Molecular Profiling of Lung Cancer
Lung cancer is the leading cause of cancer related mortality in the United States, with an estimated 224,390 new cases and 158,080 deaths anticipated in 2016 (ACS 2016). Classically, treatment decisions have been empiric and based upon histology of the tumor. Platinum based chemotherapy remains the cornerstone of treatment. However, survival rates remain low. Novel therapies and treatment strategies are needed.
Lung cancer is comprised of two main histologic subtypes: non-small cell lung cancer (NSCLC) and small cell lung cancer (SCLC). Over the past decade, it has become evident that subsets of NSCLC can be further defined at the molecular level by recurrent ‘driver’ mutations that occur in multiple oncogenes, including AKT1, ALK, BRAF, EGFR, HER2, KRAS, MEK1, MET, NRAS, PIK3CA, RET, and ROS1 (Table 1). Another altered kinase gene involves MET. ‘Driver’ mutations lead to constitutive activation of mutant signaling proteins that induce and sustain tumorigenesis. These mutations are rarely found concurrently in the same tumor. Mutations can be found in all NSCLC histologies (including adenocarcinoma, squamous cell carcinoma (SCC), and large cell carcinoma) and in current, former, and never smokers (defined by individuals who smoked less than 100 cigarettes in a lifetime). Never smokers with adenocarcinoma have the highest incidence of EGFR, HER2, ALK, RET, and ROS1 mutations. Importantly, targeted small molecule inhibitors are currently available or being developed for specific molecularly defined subsets of lung cancer patients.
Historically, efforts at characterizing the molecular underpinnings of SCC of the lung have lagged behind those of adenocarcinoma of the lung. Many of the ‘driver’ mutations found in lung adenocarcinoma are only rarely found in lung SCC. Moreover, newer agents, such as bevacizumab (Avastin) and pemetrexed (Alimta) are not approved for or exhibit diminished efficacy in SCC (Sandler et al. 2006; Scagliotti et al. 2008). Thus, patients with metastatic SCC have fewer treatment options than those with non-squamous NSCLC. Despite these caveats, however, ‘driver’ mutations that may be linked to outcomes with targeted therapies in SCC are emerging. Altered genes include FGFR1 and DDR2 as well as PIK3CA. In addition, results from a recent large genomic study in lung SCC have added a variety of potential therapeutic targets that await validation in prospective clinical trials (Hammerman et al. 2012).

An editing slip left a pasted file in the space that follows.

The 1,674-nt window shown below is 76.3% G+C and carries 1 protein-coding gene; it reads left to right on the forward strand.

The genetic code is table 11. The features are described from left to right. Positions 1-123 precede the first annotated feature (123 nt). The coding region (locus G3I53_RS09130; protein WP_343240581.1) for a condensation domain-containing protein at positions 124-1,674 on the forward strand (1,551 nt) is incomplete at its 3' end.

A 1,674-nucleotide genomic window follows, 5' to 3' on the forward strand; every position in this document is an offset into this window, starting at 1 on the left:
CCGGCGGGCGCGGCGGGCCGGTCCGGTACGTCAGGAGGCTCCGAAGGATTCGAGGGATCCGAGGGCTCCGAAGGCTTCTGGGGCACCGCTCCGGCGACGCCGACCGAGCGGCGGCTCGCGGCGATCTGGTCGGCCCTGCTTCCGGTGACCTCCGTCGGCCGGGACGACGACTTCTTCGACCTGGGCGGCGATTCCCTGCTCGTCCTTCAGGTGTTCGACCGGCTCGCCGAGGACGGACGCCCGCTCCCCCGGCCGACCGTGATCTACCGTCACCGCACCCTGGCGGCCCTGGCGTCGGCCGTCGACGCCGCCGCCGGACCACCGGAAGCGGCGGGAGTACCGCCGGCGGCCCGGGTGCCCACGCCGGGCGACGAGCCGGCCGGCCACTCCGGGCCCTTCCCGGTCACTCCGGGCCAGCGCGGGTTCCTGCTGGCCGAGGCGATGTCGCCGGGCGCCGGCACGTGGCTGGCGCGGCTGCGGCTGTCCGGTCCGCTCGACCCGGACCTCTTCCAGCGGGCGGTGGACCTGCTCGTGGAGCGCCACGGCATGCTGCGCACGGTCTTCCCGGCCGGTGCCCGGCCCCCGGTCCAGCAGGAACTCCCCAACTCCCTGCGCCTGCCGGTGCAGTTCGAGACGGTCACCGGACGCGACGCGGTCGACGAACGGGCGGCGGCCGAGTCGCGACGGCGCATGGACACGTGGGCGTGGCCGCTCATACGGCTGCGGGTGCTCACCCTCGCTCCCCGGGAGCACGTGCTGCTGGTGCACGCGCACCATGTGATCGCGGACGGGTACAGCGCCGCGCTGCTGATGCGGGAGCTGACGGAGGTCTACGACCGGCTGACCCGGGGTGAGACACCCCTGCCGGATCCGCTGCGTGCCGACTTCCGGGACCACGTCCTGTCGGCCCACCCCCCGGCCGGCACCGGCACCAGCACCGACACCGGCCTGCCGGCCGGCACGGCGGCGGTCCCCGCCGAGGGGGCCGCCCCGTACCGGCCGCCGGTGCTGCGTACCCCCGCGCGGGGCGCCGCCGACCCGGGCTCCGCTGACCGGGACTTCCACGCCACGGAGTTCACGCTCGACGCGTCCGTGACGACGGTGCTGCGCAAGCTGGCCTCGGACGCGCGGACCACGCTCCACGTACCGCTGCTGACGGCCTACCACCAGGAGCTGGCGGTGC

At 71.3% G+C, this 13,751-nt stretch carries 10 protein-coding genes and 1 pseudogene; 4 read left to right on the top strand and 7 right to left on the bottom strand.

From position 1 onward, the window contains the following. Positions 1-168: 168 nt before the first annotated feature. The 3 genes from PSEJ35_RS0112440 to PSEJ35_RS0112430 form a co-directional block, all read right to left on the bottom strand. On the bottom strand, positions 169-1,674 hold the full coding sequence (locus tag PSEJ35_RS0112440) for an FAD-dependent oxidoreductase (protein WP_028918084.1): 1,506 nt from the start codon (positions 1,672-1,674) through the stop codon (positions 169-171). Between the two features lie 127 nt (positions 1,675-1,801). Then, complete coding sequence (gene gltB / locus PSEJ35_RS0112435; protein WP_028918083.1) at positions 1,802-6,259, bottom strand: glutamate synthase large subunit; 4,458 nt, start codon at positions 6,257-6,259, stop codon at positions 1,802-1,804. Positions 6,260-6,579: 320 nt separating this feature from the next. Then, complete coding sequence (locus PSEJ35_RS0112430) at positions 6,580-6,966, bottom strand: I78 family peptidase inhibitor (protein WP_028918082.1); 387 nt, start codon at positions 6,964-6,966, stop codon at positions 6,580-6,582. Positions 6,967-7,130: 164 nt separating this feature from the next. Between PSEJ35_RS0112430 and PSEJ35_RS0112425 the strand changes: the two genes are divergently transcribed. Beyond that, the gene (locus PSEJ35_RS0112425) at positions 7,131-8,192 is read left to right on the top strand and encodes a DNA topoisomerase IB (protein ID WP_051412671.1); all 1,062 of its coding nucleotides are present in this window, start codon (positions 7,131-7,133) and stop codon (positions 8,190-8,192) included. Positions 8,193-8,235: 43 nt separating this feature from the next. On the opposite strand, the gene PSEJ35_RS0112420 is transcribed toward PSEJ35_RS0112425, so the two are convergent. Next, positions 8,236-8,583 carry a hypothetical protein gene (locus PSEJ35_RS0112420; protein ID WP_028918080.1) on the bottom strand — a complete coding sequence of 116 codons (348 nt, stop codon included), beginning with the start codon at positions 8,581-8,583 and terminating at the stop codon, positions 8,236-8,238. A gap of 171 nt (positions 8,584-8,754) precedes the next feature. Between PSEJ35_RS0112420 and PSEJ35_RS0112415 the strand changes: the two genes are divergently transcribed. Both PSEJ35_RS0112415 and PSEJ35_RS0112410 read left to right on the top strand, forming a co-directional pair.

The following text is meant to provide a broad overview of several of the oncogenes known to be important for lung cancer pathogenesis. Where possible, the presence of a specific mutation is correlated to clinical parameters as well as response to both conventional chemotherapy and targeted agents. At present, only data for treatment of advanced (stage IIIB/IV) disease is presented.
Table 1. Frequency of Mutations and Availability of Targeted Therapies in NSCLC.
|Gene||Alteration||Frequency in NSCLC|
Drugs approved in NSCLC.
Drugs approved in NSCLC but for other molecular subtype.
Drugs approved in other cancer.
Drugs in clinical development.
Note: a Crizotinib is a dual ALK/MET tyrosine kinase inhibitor which is currently FDA approved for ALK positive and ROS1 positive NSCLC. However, there is a case report of a patient with NSCLC harboring MET amplification who responded to this agent (Ou et al. 2011). In addition, one patient with NSCLC harboring a ROS1 gene rearrangement had a partial response to crizotinib, which has ‘off-target’ anti-ROS1 activity (Bergethon et al. 2012).
Suggested Citation: Lovly, C., L. Horn, W. Pao. 2016. Molecular Profiling of Lung Cancer. My Cancer Genomehttps://www.mycancergenome.org/content/disease/lung-cancer/ (Updated March 28).
Last Updated: March 28, 2016
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